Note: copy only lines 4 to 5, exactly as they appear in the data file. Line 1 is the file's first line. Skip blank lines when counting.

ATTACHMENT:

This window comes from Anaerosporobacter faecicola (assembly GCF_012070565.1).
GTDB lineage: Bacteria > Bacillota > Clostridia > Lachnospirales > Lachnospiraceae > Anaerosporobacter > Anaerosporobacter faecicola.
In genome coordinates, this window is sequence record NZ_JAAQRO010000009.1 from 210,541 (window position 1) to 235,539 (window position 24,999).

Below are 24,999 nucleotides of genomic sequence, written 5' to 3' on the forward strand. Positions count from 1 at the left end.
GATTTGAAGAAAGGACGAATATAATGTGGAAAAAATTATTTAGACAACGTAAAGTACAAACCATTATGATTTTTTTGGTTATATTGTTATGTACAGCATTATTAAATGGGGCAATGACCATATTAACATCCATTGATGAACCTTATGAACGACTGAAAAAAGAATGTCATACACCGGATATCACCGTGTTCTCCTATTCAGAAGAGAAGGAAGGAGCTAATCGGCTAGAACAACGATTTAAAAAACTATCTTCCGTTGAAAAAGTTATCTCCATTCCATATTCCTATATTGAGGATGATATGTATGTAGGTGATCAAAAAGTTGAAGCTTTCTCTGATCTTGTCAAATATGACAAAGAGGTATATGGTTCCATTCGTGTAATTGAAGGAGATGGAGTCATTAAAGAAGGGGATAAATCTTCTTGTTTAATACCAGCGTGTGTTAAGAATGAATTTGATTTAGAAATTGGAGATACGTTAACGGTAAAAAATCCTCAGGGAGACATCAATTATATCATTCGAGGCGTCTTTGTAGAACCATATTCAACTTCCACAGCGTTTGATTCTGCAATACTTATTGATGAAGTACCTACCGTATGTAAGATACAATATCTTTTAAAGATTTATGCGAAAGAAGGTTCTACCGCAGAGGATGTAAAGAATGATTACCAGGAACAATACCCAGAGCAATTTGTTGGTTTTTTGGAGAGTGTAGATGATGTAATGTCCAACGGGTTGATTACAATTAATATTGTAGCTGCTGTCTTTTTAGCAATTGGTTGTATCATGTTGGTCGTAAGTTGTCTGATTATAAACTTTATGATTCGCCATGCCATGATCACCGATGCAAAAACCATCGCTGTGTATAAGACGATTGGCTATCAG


Below are 24,999 nucleotides of genomic sequence, written 5' to 3' on the forward strand. Positions count from 1 at the left end.
GATTTGAAGAAAGGACGAATATAATGTGGAAAAAATTATTTAGACAACGTAAAGTACAAACCATTATGATTTTTTTGGTTATATTGTTATGTACAGCATTATTAAATGGGGCAATGACCATATTAACATCCATTGATGAACCTTATGAACGACTGAAAAAAGAATGTCATACACCGGATATCACCGTGTTCTCCTATTCAGAAGAGAAGGAAGGAGCTAATCGGCTAGAACAACGATTTAAAAAACTATCTTCCGTTGAAAAAGTTATCTCCATTCCATATTCCTATATTGAGGATGATATGTATGTAGGTGATCAAAAAGTTGAAGCTTTCTCTGATCTTGTCAAATATGACAAAGAGGTATATGGTTCCATTCGTGTAATTGAAGGAGATGGAGTCATTAAAGAAGGGGATAAATCTTCTTGTTTAATACCAGCGTGTGTTAAGAATGAATTTGATTTAGAAATTGGAGATACGTTAACGGTAAAAAATCCTCAGGGAGACATCAATTATATCATTCGAGGCGTCTTTGTAGAACCATATTCAACTTCCACAGCGTTTGATTCTGCAATACTTATTGATGAAGTACCTACCGTATGTAAGATACAATATCTTTTAAAGATTTATGCGAAAGAAGGTTCTACCGCAGAGGATGTAAAGAATGATTACCAGGAACAATACCCAGAGCAATTTGTTGGTTTTTTGGAGAGTGTAGATGATGTAATGTCCAACGGGTTGATTACAATTAATATTGTAGCTGCTGTCTTTTTAGCAATTGGTTGTATCATGTTGGTCGTAAGTTGTCTGATTATAAACTTTATGATTCGCCATGCCATGATCACCGATGCAAAAACCATCGCTGTGTATAAGACGATTGGCTATCAG